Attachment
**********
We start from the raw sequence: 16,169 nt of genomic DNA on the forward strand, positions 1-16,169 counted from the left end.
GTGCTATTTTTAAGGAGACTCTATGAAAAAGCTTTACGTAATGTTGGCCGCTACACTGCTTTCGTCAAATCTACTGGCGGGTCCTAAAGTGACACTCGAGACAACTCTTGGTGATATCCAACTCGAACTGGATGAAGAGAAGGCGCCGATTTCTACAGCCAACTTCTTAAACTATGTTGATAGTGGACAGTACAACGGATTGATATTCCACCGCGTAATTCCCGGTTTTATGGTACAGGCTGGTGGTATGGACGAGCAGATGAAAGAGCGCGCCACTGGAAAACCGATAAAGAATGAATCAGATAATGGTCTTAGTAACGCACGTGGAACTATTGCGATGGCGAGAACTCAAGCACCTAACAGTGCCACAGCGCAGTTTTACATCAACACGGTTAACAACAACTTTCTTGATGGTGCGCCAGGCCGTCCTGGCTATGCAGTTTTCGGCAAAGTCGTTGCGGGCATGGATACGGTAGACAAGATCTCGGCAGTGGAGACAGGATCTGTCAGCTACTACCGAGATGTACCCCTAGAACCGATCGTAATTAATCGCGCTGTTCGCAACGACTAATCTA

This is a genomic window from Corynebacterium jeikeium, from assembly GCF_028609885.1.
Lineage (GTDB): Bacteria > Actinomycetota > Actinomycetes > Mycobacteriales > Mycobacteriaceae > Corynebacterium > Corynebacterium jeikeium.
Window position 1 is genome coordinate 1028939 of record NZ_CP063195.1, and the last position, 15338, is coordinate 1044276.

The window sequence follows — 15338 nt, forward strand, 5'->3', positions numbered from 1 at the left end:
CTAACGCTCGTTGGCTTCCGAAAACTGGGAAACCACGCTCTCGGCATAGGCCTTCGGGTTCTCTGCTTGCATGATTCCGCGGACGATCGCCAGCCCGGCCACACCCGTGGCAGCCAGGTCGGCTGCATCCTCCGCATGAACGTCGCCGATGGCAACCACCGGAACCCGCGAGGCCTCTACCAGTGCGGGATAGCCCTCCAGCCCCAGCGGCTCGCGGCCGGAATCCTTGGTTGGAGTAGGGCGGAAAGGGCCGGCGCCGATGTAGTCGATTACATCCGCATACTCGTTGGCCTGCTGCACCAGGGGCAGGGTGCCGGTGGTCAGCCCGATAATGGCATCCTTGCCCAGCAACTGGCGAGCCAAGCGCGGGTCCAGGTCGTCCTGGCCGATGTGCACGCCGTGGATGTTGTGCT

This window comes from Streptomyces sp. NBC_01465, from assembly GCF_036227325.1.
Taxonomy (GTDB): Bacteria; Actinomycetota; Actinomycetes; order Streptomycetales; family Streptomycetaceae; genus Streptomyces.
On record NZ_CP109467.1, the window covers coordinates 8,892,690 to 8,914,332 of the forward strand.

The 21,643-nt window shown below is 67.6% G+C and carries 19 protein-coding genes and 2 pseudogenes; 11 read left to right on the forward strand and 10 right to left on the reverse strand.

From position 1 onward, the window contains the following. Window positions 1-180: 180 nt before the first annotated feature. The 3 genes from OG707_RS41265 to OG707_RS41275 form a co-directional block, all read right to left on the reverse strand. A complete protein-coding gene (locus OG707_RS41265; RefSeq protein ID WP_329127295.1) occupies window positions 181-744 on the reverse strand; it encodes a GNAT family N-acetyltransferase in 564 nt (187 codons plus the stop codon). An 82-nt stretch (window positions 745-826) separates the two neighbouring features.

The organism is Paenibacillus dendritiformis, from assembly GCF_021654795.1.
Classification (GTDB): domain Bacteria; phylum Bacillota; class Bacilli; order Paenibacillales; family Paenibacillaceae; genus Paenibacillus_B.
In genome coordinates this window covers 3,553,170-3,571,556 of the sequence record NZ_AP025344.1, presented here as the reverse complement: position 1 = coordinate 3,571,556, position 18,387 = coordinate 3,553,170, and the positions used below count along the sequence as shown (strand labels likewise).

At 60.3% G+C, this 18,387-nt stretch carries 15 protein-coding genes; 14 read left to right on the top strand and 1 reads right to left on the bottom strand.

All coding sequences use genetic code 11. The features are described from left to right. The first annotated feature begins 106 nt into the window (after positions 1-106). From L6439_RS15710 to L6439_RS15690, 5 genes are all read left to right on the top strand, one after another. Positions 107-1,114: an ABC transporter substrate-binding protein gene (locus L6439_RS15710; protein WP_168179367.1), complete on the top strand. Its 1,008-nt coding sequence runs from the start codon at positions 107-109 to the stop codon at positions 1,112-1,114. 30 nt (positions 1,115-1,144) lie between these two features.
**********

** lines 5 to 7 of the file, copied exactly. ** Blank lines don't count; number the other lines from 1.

Window position 1 is genome coordinate 1028939 of record NZ_CP063195.1, and the last position, 15338, is coordinate 1044276.

The window sequence follows — 15338 nt, forward strand, 5'->3', positions numbered from 1 at the left end:
CTAACGCTCGTTGGCTTCCGAAAACTGGGAAACCACGCTCTCGGCATAGGCCTTCGGGTTCTCTGCTTGCATGATTCCGCGGACGATCGCCAGCCCGGCCACACCCGTGGCAGCCAGGTCGGCTGCATCCTCCGCATGAACGTCGCCGATGGCAACCACCGGAACCCGCGAGGCCTCTACCAGTGCGGGATAGCCCTCCAGCCCCAGCGGCTCGCGGCCGGAATCCTTGGTTGGAGTAGGGCGGAAAGGGCCGGCGCCGATGTAGTCGATTACATCCGCATACTCGTTGGCCTGCTGCACCAGGGGCAGGGTGCCGGTGGTCAGCCCGATAATGGCATCCTTGCCCAGCAACTGGCGAGCCAAGCGCGGGTCCAGGTCGTCCTGGCCGATGTGCACGCCGTGGATGTTGTGCT